Moldova (formerly Bessarabia) was settled by people of many different nationalities, including Jews. Prior to 1917, Bessarabia was part of the Imperial Czarist Empire. [Today, northern Bessarabia belongs to Ukraine, southern Bessarabia to Romania.
"Today, three different territories use the name
Moldova/ Moldavia, and they are geographically contiguous. At one
time or another, all had been part of Romania, but only one was part
of Romania from its inception to the present time. The other two
regions, which lie east of Romania and were a single unit until three
years ago, were shunted back and forth between Russian and Romanian
influence for centuries and were for many years called Bessarabia.
Its capital city was Kishinev.
When Bessarabia became part of the
Soviet Empire after World War II, it was known as the Soviet
Socialist Republic of Moldavia. With post-Soviet independence in
1991, it became simply Moldova or the Republic of Moldova (or
Moldavia). Soon after that, a civil war, fought over language and
culture, ended in the breaking away of a section between the Dnieper
and Dniester Rivers, now called the Transdnieper Republic of Moldova
(or Moldavia). Its capital city is Tiraspol. The majority of Romanian
Jews who perished in the Holocaust came from Bessarabia.
destination was within the borders of present-day Romania, the region
of Moldavia (or Moldova), and its historic capital, Iasi (pronounced
Yash and known as Jassy to most of the outside world)."
(From "Romania: The Sudits and Other Jewish Discoveries," by Paul Pascal in Avotaynu vol. 11 (Spring, 1995))
"To set the stage, maps of Romania today
and those between the two world wars and today, show two Moldavias
adjacent to each other. This has been a source of endless confusion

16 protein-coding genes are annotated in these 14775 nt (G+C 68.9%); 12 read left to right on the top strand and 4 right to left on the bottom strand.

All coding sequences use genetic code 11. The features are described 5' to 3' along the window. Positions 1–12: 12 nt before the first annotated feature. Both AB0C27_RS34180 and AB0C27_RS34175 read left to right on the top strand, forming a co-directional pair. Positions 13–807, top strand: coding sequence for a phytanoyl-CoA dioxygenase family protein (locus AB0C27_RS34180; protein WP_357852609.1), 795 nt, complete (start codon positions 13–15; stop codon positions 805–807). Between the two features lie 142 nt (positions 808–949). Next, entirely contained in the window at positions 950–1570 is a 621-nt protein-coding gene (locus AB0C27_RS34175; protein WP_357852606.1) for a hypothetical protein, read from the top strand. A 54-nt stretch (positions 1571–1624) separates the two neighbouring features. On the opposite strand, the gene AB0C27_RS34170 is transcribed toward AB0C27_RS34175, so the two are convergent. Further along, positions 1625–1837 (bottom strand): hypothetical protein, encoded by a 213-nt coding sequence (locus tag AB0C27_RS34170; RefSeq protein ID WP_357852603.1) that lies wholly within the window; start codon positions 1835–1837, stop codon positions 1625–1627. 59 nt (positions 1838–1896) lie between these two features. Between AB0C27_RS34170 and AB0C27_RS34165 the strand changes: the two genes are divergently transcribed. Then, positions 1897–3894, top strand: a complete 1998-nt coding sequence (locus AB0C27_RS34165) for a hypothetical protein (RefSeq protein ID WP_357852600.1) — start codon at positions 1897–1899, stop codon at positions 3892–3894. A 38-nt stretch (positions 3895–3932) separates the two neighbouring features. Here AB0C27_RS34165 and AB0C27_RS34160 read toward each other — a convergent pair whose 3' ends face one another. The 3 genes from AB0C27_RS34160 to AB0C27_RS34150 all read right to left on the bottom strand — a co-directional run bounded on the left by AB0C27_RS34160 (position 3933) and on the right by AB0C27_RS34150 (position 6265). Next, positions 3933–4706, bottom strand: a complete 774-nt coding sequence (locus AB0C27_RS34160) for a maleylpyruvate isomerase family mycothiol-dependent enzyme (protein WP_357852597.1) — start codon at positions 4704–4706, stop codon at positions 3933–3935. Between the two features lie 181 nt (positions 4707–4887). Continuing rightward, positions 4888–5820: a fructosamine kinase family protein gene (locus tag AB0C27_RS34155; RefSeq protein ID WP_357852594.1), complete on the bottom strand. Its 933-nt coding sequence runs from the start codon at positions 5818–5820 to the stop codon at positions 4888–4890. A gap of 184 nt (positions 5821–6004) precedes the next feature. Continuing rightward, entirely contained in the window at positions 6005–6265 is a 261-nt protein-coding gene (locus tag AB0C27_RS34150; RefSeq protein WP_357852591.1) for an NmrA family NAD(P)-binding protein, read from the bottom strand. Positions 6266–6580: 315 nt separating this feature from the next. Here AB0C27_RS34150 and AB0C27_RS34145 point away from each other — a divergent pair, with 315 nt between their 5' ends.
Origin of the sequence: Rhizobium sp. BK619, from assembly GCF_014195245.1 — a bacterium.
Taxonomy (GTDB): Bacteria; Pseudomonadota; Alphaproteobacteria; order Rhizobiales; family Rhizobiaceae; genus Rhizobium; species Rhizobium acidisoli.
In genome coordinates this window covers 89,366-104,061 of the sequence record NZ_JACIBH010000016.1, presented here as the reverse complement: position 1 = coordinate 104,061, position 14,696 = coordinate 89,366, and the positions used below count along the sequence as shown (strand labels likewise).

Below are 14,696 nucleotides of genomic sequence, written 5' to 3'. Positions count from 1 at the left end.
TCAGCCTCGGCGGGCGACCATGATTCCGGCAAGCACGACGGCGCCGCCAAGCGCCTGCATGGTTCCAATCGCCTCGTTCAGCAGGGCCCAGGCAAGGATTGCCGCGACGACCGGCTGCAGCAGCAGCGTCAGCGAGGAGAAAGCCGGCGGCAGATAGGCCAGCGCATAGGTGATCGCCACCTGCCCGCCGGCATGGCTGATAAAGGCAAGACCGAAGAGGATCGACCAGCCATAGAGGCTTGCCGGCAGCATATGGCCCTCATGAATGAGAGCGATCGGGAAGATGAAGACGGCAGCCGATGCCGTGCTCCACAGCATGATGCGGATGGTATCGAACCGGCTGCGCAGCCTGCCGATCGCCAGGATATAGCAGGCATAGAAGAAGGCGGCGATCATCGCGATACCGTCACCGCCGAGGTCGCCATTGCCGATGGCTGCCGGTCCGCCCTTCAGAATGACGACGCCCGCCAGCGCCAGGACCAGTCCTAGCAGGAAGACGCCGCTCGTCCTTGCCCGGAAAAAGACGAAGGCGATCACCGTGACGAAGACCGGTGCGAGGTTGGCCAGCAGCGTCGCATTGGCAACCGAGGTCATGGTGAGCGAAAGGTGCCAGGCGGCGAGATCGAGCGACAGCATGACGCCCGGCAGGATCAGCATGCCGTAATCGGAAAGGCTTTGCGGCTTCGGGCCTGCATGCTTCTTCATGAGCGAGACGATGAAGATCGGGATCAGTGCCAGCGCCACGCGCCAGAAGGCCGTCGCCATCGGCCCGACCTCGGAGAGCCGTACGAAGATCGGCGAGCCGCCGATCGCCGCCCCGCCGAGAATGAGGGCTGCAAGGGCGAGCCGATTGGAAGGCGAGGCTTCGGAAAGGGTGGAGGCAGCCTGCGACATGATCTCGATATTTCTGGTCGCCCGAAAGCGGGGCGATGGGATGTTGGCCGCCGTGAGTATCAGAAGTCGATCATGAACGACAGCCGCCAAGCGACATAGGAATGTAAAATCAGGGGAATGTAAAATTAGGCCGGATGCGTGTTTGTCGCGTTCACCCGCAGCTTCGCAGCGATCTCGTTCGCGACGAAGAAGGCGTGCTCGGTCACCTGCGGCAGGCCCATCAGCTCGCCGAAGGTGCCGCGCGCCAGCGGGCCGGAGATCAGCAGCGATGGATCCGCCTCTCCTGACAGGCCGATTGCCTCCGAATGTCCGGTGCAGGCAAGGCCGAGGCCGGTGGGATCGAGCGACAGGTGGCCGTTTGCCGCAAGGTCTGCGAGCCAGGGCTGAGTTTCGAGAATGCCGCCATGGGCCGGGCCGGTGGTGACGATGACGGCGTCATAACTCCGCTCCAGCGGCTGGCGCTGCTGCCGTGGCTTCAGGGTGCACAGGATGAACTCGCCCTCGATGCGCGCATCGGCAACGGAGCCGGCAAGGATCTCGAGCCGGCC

for genealogists in the West. The inner (southwestern) Moldavia is,
and always has been, a province of Romania. The outer (northeastern)
Moldavia has been shunted back and forth between Romania and Russia,
each of which took turns annexing it. Currently, it is an independent
republic. For many years, the outer Moldavia was known as Bessarabia.
Some people have tried to make a distinction between the two regions
by calling one Moldavia and the other Moldova. This does not help,
however, because “Moldova” is simply the Romanian-language
version of “Moldavia.” In this presentation, I will restrict
myself to the expressions “Moldavia” and “Bessarabia” to
refer, respectively, to the inner and outer regions. During the 19th
century, the entire northeast region—inner Moldavia plus
Bessarabia—held the country's highest concentration of Jews by far.
The capital of the inner Moldavia is Iasi and has also been called
Yassy, Jassy, Yosser and Tirgu-Yasski. The Romanian pronunciation is
(From "Romania: the Sudits and Other Jewish Discoveries," by Paul Pascal in Avotaynu, vol. 12, Spring 1996)
"...by 1859–60, of which 124,897
lived in Moldavia and only 9,234 in Wallachia.
In the same period
(1856), the Jewish population of Bessarabia, the eastern part of
Moldavia which became part of the Russian Empire in 1812, amounted to
78,751. Up to the end of the 19th century, according to the 1899
census, the number of Jews in Romania doubled to 269,015 individuals,
which represented 4.5 percent of the total population. Before World
War I, a census taken in 1912 recorded a slight decrease in number
and percentage (239,967 persons for 3.3 percent of the population) as
a result of emigration due to a restrictive anti-Jewish official
policy and refusal to grant civil rights." ... "In Moldavia and Wallachia, united in 1859 under the
name of Romania, the modern unitary system of civil registers was
introduced in 1865." ... "After 1918,
with the establishment of Greater Romania, by the unification of
Bessarabia, Bukovina and Transylvania with Older Romania" ... "in 1940, northern Bukovina and
Bessarabia were given to the Soviet Union."